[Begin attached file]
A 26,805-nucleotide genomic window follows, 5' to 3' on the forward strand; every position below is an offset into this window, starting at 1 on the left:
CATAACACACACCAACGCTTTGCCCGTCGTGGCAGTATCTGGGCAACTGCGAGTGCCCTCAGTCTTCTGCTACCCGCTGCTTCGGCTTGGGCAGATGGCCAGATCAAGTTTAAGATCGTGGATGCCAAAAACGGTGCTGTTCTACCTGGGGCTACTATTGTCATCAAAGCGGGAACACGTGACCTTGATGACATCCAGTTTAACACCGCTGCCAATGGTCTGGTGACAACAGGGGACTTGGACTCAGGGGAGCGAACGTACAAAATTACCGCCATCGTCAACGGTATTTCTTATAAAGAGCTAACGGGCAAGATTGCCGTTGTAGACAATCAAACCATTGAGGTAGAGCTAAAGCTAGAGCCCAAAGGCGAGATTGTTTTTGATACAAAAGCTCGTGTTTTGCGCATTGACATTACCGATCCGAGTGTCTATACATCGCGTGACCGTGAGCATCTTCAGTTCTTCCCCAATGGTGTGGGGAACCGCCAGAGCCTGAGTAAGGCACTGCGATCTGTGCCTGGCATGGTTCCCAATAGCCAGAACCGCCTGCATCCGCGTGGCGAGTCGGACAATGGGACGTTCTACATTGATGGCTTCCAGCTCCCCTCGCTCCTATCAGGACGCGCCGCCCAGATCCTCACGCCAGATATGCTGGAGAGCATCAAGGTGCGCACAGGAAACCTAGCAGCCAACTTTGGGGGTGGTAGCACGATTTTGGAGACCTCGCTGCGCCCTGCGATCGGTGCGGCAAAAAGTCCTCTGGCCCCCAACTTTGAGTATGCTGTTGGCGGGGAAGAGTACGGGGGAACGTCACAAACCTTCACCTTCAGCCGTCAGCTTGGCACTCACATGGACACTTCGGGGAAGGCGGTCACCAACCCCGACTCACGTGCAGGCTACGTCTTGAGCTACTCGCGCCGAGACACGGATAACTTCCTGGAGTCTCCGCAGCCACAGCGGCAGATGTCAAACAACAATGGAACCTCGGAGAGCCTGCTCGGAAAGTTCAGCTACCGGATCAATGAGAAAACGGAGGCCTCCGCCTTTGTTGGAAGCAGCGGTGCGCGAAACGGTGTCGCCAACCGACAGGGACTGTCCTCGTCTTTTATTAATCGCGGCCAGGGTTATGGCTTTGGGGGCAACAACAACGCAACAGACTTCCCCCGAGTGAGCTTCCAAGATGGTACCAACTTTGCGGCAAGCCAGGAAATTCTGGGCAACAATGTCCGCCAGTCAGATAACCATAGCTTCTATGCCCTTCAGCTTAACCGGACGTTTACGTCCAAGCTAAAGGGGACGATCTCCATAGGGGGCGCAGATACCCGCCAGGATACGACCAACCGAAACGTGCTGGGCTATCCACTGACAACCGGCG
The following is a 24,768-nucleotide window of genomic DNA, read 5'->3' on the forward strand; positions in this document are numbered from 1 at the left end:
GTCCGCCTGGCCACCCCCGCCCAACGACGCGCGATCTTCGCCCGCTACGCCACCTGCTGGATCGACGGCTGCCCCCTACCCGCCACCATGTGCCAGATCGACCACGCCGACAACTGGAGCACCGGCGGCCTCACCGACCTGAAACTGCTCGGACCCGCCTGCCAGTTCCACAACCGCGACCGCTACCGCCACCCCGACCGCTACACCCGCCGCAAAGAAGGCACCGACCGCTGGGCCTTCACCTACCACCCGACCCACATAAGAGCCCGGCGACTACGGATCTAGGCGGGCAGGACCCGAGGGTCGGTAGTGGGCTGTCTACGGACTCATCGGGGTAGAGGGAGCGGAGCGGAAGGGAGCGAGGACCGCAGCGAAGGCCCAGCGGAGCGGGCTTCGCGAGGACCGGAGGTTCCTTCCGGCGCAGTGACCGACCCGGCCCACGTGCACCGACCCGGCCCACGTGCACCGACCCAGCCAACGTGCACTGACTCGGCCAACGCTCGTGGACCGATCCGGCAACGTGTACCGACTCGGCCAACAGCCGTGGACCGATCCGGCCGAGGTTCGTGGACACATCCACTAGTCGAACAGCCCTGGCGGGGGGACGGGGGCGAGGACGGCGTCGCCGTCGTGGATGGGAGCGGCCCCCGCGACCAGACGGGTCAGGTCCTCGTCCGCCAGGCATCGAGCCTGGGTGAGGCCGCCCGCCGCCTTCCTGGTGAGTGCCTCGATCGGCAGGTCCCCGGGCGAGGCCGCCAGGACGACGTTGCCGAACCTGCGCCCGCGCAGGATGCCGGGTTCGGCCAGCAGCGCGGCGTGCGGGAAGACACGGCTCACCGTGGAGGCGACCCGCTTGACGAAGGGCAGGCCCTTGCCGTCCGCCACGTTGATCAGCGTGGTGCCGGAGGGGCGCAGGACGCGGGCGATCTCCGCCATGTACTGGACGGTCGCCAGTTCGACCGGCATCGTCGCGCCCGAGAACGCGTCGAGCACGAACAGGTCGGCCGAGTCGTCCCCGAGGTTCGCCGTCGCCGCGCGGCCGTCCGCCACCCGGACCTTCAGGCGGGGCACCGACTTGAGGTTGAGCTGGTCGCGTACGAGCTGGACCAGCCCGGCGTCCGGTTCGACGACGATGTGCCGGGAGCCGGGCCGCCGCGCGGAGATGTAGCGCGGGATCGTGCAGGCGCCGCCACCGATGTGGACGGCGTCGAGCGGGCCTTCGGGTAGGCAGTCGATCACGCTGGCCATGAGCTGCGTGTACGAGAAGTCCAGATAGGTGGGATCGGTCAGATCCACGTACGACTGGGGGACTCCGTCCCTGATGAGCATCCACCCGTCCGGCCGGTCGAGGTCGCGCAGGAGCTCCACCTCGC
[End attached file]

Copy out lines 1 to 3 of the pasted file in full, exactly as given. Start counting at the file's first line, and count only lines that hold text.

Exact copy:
A 26,805-nucleotide genomic window follows, 5' to 3' on the forward strand; every position below is an offset into this window, starting at 1 on the left:
CATAACACACACCAACGCTTTGCCCGTCGTGGCAGTATCTGGGCAACTGCGAGTGCCCTCAGTCTTCTGCTACCCGCTGCTTCGGCTTGGGCAGATGGCCAGATCAAGTTTAAGATCGTGGATGCCAAAAACGGTGCTGTTCTACCTGGGGCTACTATTGTCATCAAAGCGGGAACACGTGACCTTGATGACATCCAGTTTAACACCGCTGCCAATGGTCTGGTGACAACAGGGGACTTGGACTCAGGGGAGCGAACGTACAAAATTACCGCCATCGTCAACGGTATTTCTTATAAAGAGCTAACGGGCAAGATTGCCGTTGTAGACAATCAAACCATTGAGGTAGAGCTAAAGCTAGAGCCCAAAGGCGAGATTGTTTTTGATACAAAAGCTCGTGTTTTGCGCATTGACATTACCGATCCGAGTGTCTATACATCGCGTGACCGTGAGCATCTTCAGTTCTTCCCCAATGGTGTGGGGAACCGCCAGAGCCTGAGTAAGGCACTGCGATCTGTGCCTGGCATGGTTCCCAATAGCCAGAACCGCCTGCATCCGCGTGGCGAGTCGGACAATGGGACGTTCTACATTGATGGCTTCCAGCTCCCCTCGCTCCTATCAGGACGCGCCGCCCAGATCCTCACGCCAGATATGCTGGAGAGCATCAAGGTGCGCACAGGAAACCTAGCAGCCAACTTTGGGGGTGGTAGCACGATTTTGGAGACCTCGCTGCGCCCTGCGATCGGTGCGGCAAAAAGTCCTCTGGCCCCCAACTTTGAGTATGCTGTTGGCGGGGAAGAGTACGGGGGAACGTCACAAACCTTCACCTTCAGCCGTCAGCTTGGCACTCACATGGACACTTCGGGGAAGGCGGTCACCAACCCCGACTCACGTGCAGGCTACGTCTTGAGCTACTCGCGCCGAGACACGGATAACTTCCTGGAGTCTCCGCAGCCACAGCGGCAGATGTCAAACAACAATGGAACCTCGGAGAGCCTGCTCGGAAAGTTCAGCTACCGGATCAATGAGAAAACGGAGGCCTCCGCCTTTGTTGGAAGCAGCGGTGCGCGAAACGGTGTCGCCAACCGACAGGGACTGTCCTCGTCTTTTATTAATCGCGGCCAGGGTTATGGCTTTGGGGGCAACAACAACGCAACAGACTTCCCCCGAGTGAGCTTCCAAGATGGTACCAACTTTGCGGCAAGCCAGGAAATTCTGGGCAACAATGTCCGCCAGTCAGATAACCATAGCTTCTATGCCCTTCAGCTTAACCGGACGTTTACGTCCAAGCTAAAGGGGACGATCTCCATAGGGGGCGCAGATACCCGCCAGGATACGACCAACCGAAACGTGCTGGGCTATCCACTGACAACCGGCG
The following is a 24,768-nucleotide window of genomic DNA, read 5'->3' on the forward strand; positions in this document are numbered from 1 at the left end: